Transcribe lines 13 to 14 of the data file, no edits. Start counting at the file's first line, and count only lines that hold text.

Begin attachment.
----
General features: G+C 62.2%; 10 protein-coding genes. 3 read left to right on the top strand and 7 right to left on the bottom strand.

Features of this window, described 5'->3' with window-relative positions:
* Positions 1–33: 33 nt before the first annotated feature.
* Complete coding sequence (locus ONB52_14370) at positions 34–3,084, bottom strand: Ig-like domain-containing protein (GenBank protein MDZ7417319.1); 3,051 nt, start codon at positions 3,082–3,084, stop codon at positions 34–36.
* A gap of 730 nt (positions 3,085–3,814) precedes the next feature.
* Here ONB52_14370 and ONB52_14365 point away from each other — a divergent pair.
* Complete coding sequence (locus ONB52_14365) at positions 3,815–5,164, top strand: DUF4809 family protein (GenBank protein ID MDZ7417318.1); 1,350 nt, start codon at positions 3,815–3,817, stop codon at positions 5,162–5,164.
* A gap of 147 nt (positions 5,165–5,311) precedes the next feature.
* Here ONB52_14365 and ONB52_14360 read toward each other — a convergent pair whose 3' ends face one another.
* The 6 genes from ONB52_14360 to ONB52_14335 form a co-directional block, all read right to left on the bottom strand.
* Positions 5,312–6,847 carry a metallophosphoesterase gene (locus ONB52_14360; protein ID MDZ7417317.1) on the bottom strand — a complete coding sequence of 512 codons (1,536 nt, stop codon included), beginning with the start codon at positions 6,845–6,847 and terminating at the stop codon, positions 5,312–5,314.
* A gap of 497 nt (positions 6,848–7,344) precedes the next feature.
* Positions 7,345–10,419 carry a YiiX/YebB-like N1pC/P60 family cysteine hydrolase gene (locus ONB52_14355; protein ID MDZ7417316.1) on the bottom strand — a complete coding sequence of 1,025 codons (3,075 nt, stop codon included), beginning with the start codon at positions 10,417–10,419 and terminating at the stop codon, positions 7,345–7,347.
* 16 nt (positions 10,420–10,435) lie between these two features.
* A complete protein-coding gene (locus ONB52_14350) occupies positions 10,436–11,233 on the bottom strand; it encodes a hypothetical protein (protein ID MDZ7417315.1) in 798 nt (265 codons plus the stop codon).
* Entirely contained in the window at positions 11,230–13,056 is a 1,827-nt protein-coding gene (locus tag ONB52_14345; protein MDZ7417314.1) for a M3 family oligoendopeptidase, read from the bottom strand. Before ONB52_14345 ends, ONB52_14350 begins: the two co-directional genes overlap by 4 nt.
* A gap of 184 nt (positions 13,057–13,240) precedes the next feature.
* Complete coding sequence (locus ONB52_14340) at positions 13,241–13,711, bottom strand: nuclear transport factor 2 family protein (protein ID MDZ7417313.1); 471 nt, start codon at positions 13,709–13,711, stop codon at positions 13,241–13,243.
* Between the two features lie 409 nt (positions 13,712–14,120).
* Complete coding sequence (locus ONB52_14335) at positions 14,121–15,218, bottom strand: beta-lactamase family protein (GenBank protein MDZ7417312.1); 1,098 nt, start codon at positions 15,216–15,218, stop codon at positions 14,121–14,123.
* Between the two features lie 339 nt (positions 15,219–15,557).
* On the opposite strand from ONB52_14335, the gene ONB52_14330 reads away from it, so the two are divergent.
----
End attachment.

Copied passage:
* Positions 7,345–10,419 carry a YiiX/YebB-like N1pC/P60 family cysteine hydrolase gene (locus ONB52_14355; protein ID MDZ7417316.1) on the bottom strand — a complete coding sequence of 1,025 codons (3,075 nt, stop codon included), beginning with the start codon at positions 10,417–10,419 and terminating at the stop codon, positions 7,345–7,347.
* 16 nt (positions 10,420–10,435) lie between these two features.